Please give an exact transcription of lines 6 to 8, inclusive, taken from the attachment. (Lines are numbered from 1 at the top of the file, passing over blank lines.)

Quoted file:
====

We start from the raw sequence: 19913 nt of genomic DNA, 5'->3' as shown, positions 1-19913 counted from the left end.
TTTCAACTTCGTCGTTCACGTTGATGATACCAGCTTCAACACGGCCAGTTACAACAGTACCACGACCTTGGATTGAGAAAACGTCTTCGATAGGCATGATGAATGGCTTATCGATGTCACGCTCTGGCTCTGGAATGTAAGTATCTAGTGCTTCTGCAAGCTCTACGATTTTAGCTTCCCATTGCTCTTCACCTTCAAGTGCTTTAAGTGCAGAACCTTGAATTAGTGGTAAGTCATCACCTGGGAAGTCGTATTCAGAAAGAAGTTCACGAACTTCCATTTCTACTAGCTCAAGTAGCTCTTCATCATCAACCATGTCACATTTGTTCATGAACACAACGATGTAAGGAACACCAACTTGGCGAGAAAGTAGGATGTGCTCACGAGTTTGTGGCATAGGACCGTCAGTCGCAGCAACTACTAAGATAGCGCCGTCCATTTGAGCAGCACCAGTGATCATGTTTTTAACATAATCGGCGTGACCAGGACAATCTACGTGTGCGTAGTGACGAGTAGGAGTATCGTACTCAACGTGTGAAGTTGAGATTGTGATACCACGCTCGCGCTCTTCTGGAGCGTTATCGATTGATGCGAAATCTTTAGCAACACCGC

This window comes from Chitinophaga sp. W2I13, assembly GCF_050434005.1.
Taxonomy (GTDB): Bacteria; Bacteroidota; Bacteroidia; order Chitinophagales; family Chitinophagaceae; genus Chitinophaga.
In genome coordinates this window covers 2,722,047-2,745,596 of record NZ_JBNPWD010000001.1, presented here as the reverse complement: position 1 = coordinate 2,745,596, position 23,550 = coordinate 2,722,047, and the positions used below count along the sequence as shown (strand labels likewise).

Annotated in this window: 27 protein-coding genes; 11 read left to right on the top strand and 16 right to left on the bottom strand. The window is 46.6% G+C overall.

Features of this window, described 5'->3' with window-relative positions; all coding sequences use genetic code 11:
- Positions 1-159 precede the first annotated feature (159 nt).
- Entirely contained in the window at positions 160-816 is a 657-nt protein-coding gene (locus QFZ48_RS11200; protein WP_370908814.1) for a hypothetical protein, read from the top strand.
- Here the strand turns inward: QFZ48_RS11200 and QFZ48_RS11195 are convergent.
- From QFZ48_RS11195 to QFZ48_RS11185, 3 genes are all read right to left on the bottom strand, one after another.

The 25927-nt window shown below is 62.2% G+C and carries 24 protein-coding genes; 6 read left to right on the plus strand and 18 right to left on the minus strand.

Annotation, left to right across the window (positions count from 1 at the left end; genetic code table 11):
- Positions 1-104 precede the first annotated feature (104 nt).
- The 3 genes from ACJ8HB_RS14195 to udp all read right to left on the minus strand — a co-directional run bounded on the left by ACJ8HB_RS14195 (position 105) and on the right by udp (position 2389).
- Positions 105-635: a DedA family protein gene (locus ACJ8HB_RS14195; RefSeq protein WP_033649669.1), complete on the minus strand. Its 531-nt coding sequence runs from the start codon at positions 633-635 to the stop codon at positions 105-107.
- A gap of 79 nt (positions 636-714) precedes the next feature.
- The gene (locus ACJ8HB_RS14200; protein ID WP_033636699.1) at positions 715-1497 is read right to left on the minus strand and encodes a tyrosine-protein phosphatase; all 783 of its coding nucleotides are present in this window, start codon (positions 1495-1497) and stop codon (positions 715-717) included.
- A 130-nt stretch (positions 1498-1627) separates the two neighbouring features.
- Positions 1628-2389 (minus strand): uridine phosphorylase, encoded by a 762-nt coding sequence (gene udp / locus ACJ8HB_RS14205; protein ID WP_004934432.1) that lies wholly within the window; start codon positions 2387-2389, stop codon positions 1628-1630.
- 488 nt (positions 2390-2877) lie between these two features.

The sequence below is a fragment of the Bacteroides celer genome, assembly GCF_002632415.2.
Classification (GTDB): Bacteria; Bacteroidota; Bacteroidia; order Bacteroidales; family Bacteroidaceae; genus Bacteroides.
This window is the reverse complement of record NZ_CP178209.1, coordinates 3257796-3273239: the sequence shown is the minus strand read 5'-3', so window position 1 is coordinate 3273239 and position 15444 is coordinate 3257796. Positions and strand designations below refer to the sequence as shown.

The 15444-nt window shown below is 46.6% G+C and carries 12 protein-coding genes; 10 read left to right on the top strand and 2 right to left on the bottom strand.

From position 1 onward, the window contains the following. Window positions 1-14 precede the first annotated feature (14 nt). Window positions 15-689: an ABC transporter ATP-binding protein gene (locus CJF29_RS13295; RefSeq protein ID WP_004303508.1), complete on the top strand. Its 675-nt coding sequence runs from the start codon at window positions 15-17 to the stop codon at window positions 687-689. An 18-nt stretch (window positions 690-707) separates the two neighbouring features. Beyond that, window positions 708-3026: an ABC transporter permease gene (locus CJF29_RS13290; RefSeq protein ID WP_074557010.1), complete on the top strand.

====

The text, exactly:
Annotated in this window: 27 protein-coding genes; 11 read left to right on the top strand and 16 right to left on the bottom strand. The window is 46.6% G+C overall.

Features of this window, described 5'->3' with window-relative positions; all coding sequences use genetic code 11:
- Positions 1-159 precede the first annotated feature (159 nt).